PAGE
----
Of all the emails I received in response to my article published on the August 18, 2013 with the theme: ‘Acknowledging and responding to proposals’, I have chosen the email from Olusegun Ogunwale as the first one I will respond to in this column.
Reading Olusegun’s email further re-enforced my view that any individual with a dream or an idea about something must understand that how the dream or idea is positioned and packaged is of utmost importance. If you cannot properly articulate, package and present your idea, it will be very difficult for the buyer, in this case, an organisation, to purchase what is on offer. On the other hand, organisations have a role to play in shaping the dreams and ambitions of the younger generation. Brand custodians within organisations may not be aware that they have the power to either keep the flame of a dream burning or to ruthlessly squash it by not responding with a clear position to a proposal they received. Everyone wants a closure or a beginning. Whichever one, it is important to always send a feedback to those who have contacted your organisation. Here is Olusegun’s email and my response.
Thanks for your article on ‘Acknowledging and responding to proposals’.
As a student still in the university, you made me understand what goes on behind the scene in the corporate world. I have mailed a popular company’s marketing team a couple of times on a web marketing strategy proposal to promote one of their brands in West Africa but there has been no response to my mails. I would appreciate any tips from you on pushing the proposal forward.
Thanks for the anticipated positive response.
Thank you for taking time to read this page and also for sending in your comments and sharing your challenges. It is always important for me to know that my words put in the newspaper will not only throw light on a hitherto unknown situation but will also provide a solution to issues that need resolution.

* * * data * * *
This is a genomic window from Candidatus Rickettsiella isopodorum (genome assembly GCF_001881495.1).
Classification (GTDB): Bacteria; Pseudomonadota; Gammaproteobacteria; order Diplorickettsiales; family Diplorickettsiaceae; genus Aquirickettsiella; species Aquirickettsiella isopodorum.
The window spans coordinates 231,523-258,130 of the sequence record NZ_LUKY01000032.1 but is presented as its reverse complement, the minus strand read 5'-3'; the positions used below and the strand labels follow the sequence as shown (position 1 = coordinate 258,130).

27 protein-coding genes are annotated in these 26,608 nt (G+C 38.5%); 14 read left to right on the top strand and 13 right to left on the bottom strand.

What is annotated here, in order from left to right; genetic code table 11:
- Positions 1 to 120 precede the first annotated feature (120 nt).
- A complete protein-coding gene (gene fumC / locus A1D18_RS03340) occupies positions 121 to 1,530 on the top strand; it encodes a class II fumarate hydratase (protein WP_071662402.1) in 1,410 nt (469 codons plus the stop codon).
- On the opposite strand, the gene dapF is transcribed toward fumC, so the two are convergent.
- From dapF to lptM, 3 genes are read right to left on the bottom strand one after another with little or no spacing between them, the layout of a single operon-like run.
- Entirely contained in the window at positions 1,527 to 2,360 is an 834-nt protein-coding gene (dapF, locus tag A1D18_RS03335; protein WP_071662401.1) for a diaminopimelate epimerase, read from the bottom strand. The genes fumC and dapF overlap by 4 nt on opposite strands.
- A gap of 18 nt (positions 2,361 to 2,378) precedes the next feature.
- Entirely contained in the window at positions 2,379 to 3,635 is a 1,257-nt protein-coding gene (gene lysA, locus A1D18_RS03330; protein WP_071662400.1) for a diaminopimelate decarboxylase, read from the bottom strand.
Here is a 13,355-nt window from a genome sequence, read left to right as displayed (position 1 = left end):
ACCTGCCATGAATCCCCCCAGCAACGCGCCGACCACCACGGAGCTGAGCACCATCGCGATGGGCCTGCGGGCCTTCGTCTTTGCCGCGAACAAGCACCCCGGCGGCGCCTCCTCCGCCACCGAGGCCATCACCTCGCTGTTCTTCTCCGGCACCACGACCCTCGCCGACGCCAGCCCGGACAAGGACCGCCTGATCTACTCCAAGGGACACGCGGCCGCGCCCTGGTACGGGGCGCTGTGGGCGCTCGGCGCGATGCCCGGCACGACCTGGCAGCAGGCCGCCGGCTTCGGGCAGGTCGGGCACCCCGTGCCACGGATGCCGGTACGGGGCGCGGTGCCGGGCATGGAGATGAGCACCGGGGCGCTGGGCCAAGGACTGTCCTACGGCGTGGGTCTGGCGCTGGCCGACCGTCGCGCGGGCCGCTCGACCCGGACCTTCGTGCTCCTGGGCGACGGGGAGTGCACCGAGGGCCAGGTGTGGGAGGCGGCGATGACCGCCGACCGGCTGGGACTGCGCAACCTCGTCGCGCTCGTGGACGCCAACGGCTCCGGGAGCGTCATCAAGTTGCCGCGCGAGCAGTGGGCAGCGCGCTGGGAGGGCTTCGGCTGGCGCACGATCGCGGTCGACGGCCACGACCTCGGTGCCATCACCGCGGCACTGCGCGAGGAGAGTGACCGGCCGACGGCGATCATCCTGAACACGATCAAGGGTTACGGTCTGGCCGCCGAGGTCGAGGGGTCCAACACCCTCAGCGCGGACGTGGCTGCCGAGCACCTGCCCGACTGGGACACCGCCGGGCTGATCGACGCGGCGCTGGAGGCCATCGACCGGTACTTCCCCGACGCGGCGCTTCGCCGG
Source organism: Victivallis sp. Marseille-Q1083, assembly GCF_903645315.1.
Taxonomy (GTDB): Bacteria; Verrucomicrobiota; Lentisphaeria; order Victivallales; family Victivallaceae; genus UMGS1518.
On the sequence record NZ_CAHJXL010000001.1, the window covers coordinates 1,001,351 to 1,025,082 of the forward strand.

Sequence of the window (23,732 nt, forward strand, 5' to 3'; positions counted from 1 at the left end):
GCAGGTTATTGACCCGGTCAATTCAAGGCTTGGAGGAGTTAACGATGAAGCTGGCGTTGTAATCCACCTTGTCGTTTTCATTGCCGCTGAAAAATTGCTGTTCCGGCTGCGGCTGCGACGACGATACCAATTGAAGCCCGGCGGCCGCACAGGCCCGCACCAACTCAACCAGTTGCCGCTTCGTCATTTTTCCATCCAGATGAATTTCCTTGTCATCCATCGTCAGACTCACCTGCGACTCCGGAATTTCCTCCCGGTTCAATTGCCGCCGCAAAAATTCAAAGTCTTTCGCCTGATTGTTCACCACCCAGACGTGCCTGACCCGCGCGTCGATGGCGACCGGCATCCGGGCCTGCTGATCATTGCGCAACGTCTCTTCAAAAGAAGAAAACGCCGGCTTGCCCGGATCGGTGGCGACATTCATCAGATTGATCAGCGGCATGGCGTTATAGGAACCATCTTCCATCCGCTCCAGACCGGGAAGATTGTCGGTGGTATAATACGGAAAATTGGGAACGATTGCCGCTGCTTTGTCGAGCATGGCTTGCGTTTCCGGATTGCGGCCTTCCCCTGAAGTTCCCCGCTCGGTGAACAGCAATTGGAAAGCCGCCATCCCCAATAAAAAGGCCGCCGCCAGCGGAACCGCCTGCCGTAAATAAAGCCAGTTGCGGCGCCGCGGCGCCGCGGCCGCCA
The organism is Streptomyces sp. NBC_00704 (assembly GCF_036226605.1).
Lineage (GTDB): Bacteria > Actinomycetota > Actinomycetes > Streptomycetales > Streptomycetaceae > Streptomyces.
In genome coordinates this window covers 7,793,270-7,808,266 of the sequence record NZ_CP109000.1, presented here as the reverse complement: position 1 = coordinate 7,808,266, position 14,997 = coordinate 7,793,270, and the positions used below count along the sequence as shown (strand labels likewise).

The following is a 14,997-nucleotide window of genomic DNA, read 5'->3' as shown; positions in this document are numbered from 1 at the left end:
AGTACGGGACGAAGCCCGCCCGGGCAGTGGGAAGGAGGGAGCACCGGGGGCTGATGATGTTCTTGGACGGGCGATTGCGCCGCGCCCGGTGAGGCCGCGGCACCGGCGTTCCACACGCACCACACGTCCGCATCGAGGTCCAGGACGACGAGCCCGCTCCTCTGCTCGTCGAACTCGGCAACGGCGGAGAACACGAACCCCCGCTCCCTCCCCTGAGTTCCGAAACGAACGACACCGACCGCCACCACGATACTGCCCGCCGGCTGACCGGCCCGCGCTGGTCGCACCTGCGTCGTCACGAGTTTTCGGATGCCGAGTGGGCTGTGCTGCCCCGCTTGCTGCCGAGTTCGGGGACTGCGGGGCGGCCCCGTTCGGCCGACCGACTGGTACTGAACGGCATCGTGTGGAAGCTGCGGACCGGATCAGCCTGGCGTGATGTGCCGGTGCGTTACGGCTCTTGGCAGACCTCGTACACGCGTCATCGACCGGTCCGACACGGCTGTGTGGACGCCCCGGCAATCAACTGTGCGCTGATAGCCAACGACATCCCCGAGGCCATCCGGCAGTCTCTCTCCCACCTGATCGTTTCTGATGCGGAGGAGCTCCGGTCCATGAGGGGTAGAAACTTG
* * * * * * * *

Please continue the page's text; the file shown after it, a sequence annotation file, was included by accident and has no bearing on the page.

It is laudable that you are innovative and creative in your thinking especially at this stage in your life. This is a skill that will help you to survive in today’s challenging economy. However, I will advise that you get your priorities properly aligned. You must ensure that your education and your entrepreneurial spirit get a proportionally balanced attention, depending on your talents and abilities. None must suffer if you are to excel, as they are both vital to your tomorrow’s success.
It is unfortunate you are in the category of those who are kept in the limbo by the unresponsiveness of most organisations’ marketing divisions. This could be due to a myriad of reasons; one might be that your proposal never got to the division. Another might be that your proposal did not meet the company’s brand proposition and positioning for the Knorr brand across West Africa. Be that as it may, the company should have responded if it received your proposal with a thank you email or a letter to nip in the bud the expectation you still obviously have. This will set your mind free to explore other options.
On your request for tips on how you can push your proposal forward, I recommend you ask yourself these five vital questions:
1)What is the brand’s positioning for the brand? You must convince and prove to the organisation in your proposal, that your idea complements their articulated message already sent out to the public about the brand.
2)How will my proposal positively add value to the brand’s image across West Africa? Will my idea be transformational if it is implemented by the organisation?
3) If so, is it measurable? Basically, the company wants to know how profitable your idea will be. They want to see numbers.
4) Is my proposition viable; that is, will it cost the organisation a lot of money and time to create and implement? No organisation wants to spend more than 20 per cent of gross on product creation and market penetration. Therefore, you must show that not only will what you are proposing be cost effective to create and implement but also that it will both make the company a lot of money and ease its processes as well.
5) How have you articulated and packaged your proposal? It is not enough to have a fantastic idea that sounds great and might even have genius quality, it is equally important that you articulate your message clearly, intelligently and creatively. Don’t forget that your proposal is one out of a million others that the company may be receiving on a daily basis.
How can you make your proposal and the idea you are proposing stand out in the crowd? In short, how fresh and unique is your idea?
Once you can articulate the answers to these five questions and incorporate your response into your proposal, I believe you will have a fighting chance of being heard. My final advice to you will be to find a mentor. Your mentor must be someone who believes in you and in your vision. He or she can guide you, give you advice and work with you in articulating your vision. He or she might also have a contact within the company or any other competing organisation that might be interested in adopting your idea for their business. It’s an idea you may wish to seriously explore.